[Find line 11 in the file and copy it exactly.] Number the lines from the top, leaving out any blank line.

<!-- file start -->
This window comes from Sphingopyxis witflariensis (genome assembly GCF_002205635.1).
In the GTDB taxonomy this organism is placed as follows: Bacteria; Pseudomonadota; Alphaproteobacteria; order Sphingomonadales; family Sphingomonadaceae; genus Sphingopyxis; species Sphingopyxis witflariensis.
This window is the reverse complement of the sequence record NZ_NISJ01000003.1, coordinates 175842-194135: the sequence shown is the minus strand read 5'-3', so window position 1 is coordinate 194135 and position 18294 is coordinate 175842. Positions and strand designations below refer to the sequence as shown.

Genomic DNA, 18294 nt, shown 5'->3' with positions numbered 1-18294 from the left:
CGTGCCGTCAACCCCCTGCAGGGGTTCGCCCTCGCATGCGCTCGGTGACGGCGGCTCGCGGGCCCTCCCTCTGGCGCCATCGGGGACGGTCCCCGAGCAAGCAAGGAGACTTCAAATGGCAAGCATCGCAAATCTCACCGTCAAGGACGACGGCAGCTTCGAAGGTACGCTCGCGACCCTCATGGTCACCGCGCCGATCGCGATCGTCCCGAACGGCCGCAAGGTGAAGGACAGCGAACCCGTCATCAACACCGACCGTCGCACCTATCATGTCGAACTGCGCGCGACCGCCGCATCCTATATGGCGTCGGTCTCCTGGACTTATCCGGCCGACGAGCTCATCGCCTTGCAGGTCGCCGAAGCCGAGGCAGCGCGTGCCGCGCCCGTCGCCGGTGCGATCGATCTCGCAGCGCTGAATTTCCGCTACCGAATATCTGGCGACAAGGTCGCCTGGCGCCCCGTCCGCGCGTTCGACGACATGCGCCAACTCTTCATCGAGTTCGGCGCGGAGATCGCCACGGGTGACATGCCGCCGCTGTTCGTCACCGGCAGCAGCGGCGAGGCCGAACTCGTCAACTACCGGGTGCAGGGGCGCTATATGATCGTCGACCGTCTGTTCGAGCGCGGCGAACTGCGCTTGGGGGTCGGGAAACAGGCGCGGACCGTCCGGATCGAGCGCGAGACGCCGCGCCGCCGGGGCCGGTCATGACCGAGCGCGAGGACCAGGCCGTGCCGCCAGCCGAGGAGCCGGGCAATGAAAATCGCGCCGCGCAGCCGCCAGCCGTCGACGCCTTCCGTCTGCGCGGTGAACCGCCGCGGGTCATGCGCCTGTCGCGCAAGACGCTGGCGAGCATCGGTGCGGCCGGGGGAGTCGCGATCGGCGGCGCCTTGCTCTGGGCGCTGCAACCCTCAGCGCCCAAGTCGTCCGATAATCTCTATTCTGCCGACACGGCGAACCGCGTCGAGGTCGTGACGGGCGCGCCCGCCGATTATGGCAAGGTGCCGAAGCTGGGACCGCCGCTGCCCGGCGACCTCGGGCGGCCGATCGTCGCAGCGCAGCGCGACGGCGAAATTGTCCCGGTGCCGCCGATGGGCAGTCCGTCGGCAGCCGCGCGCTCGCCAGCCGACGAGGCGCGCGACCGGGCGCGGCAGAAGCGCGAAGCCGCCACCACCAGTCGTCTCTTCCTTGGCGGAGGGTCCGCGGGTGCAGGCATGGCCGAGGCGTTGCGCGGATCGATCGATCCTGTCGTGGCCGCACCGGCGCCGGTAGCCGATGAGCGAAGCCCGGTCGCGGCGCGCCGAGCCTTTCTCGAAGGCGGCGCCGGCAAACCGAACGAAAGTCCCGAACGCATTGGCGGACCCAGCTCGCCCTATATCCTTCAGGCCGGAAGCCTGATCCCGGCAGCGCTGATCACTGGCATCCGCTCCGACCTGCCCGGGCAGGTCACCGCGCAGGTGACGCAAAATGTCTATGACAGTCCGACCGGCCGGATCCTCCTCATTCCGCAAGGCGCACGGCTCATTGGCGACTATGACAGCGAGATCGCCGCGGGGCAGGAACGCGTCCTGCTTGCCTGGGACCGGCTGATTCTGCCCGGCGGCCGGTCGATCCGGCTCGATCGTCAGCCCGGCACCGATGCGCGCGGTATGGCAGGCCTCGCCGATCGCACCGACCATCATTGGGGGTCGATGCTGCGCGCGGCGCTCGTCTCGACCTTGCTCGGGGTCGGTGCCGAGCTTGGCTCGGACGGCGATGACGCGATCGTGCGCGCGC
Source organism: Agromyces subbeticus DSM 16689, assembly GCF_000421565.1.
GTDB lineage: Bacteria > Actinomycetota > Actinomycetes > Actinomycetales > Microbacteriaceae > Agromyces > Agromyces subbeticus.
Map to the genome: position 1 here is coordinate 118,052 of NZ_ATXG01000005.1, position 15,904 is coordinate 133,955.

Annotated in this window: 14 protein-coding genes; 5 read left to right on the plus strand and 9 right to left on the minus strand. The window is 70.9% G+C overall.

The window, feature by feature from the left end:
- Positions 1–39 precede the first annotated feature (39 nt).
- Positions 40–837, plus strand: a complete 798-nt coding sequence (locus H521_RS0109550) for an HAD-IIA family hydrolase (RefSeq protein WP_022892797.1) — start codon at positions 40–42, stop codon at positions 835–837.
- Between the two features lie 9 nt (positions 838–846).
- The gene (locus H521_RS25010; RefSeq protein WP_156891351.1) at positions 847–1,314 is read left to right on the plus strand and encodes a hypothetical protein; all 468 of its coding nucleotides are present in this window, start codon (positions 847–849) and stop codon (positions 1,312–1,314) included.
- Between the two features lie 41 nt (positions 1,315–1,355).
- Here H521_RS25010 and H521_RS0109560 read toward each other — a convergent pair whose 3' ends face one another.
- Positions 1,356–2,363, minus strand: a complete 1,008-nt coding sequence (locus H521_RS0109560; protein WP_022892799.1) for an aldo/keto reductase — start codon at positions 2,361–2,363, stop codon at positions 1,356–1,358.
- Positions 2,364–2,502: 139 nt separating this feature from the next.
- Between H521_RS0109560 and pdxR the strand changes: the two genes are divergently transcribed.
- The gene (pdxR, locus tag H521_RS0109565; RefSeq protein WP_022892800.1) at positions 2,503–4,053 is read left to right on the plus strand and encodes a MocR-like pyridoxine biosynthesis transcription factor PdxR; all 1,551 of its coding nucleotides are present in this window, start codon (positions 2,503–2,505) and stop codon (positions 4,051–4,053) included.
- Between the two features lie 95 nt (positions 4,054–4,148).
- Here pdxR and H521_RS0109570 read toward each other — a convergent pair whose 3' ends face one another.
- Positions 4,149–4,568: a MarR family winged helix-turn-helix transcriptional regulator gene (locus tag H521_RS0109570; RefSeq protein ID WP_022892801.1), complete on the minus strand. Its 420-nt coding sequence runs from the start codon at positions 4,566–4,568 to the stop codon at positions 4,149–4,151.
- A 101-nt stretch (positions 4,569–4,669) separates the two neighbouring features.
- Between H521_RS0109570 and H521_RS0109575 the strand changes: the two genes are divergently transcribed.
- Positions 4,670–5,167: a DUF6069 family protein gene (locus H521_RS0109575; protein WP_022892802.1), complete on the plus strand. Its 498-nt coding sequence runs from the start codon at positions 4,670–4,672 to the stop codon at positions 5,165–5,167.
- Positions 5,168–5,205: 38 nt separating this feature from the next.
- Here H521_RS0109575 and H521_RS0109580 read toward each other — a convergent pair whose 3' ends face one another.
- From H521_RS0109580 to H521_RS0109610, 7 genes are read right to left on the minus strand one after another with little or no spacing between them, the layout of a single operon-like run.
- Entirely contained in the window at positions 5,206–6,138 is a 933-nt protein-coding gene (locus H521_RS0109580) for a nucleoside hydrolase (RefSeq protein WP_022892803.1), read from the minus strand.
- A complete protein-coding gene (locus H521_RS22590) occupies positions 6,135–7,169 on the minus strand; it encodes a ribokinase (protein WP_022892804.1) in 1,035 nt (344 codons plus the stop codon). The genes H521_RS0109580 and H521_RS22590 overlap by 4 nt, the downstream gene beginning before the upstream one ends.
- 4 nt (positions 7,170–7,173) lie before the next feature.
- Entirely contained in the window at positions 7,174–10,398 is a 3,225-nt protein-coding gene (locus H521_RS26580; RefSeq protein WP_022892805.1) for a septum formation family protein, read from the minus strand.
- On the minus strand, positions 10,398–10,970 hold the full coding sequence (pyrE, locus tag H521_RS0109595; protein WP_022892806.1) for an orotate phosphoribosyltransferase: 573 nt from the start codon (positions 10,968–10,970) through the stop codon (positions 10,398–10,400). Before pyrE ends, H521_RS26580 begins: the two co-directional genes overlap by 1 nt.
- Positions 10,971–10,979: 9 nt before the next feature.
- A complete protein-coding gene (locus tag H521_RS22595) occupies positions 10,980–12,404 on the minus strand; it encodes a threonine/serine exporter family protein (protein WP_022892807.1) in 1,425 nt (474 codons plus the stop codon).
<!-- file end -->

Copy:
- Positions 1–39 precede the first annotated feature (39 nt).